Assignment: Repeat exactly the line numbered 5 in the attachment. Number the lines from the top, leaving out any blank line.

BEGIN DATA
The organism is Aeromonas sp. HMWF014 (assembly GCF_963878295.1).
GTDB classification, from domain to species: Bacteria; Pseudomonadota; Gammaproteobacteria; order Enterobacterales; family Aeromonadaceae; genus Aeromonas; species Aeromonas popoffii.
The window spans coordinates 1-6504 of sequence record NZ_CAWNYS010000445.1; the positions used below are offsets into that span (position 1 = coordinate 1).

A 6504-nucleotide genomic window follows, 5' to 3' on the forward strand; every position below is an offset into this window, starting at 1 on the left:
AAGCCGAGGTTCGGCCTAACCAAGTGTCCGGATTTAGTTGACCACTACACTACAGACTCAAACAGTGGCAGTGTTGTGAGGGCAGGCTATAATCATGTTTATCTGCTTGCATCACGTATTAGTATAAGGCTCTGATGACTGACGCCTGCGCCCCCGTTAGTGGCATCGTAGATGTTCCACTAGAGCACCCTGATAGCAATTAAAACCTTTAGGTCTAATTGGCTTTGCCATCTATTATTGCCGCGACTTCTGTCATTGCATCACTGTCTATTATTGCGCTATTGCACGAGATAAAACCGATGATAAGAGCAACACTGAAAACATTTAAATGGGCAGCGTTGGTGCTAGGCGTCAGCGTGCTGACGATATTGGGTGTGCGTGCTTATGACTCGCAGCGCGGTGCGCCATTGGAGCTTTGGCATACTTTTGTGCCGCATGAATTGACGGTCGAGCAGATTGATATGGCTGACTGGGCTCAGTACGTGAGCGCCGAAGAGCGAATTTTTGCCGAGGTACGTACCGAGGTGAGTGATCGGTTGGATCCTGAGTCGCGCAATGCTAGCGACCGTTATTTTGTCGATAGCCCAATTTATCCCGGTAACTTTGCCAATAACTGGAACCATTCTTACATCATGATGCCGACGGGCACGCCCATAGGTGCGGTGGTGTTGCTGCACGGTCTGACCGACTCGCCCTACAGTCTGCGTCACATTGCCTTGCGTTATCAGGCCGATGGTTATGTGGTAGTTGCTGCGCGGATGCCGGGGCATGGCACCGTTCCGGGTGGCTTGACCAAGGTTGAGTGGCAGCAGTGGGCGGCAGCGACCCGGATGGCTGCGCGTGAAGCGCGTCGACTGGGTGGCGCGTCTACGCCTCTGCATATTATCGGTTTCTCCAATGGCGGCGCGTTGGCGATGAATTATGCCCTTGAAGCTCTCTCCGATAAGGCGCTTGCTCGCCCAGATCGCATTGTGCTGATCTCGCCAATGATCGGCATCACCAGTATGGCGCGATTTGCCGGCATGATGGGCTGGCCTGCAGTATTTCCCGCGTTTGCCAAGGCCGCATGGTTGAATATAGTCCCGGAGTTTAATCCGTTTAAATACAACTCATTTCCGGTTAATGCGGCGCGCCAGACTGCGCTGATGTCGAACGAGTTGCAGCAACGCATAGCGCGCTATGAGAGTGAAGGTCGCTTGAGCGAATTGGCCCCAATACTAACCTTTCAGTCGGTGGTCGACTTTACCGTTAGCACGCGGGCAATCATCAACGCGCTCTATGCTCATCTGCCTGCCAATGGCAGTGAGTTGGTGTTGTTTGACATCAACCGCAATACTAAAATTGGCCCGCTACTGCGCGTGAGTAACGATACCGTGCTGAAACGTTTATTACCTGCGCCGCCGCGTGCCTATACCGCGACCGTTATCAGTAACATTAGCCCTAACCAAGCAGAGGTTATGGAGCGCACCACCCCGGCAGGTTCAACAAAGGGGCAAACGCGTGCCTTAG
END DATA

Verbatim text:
AAGCCGAGGTTCGGCCTAACCAAGTGTCCGGATTTAGTTGACCACTACACTACAGACTCAAACAGTGGCAGTGTTGTGAGGGCAGGCTATAATCATGTTTATCTGCTTGCATCACGTATTAGTATAAGGCTCTGATGACTGACGCCTGCGCCCCCGTTAGTGGCATCGTAGATGTTCCACTAGAGCACCCTGATAGCAATTAAAACCTTTAGGTCTAATTGGCTTTGCCATCTATTATTGCCGCGACTTCTGTCATTGCATCACTGTCTATTATTGCGCTATTGCACGAGATAAAACCGATGATAAGAGCAACACTGAAAACATTTAAATGGGCAGCGTTGGTGCTAGGCGTCAGCGTGCTGACGATATTGGGTGTGCGTGCTTATGACTCGCAGCGCGGTGCGCCATTGGAGCTTTGGCATACTTTTGTGCCGCATGAATTGACGGTCGAGCAGATTGATATGGCTGACTGGGCTCAGTACGTGAGCGCCGAAGAGCGAATTTTTGCCGAGGTACGTACCGAGGTGAGTGATCGGTTGGATCCTGAGTCGCGCAATGCTAGCGACCGTTATTTTGTCGATAGCCCAATTTATCCCGGTAACTTTGCCAATAACTGGAACCATTCTTACATCATGATGCCGACGGGCACGCCCATAGGTGCGGTGGTGTTGCTGCACGGTCTGACCGACTCGCCCTACAGTCTGCGTCACATTGCCTTGCGTTATCAGGCCGATGGTTATGTGGTAGTTGCTGCGCGGATGCCGGGGCATGGCACCGTTCCGGGTGGCTTGACCAAGGTTGAGTGGCAGCAGTGGGCGGCAGCGACCCGGATGGCTGCGCGTGAAGCGCGTCGACTGGGTGGCGCGTCTACGCCTCTGCATATTATCGGTTTCTCCAATGGCGGCGCGTTGGCGATGAATTATGCCCTTGAAGCTCTCTCCGATAAGGCGCTTGCTCGCCCAGATCGCATTGTGCTGATCTCGCCAATGATCGGCATCACCAGTATGGCGCGATTTGCCGGCATGATGGGCTGGCCTGCAGTATTTCCCGCGTTTGCCAAGGCCGCATGGTTGAATATAGTCCCGGAGTTTAATCCGTTTAAATACAACTCATTTCCGGTTAATGCGGCGCGCCAGACTGCGCTGATGTCGAACGAGTTGCAGCAACGCATAGCGCGCTATGAGAGTGAAGGTCGCTTGAGCGAATTGGCCCCAATACTAACCTTTCAGTCGGTGGTCGACTTTACCGTTAGCACGCGGGCAATCATCAACGCGCTCTATGCTCATCTGCCTGCCAATGGCAGTGAGTTGGTGTTGTTTGACATCAACCGCAATACTAAAATTGGCCCGCTACTGCGCGTGAGTAACGATACCGTGCTGAAACGTTTATTACCTGCGCCGCCGCGTGCCTATACCGCGACCGTTATCAGTAACATTAGCCCTAACCAAGCAGAGGTTATGGAGCGCACCACCCCGGCAGGTTCAACAAAGGGGCAAACGCGTGCCTTAG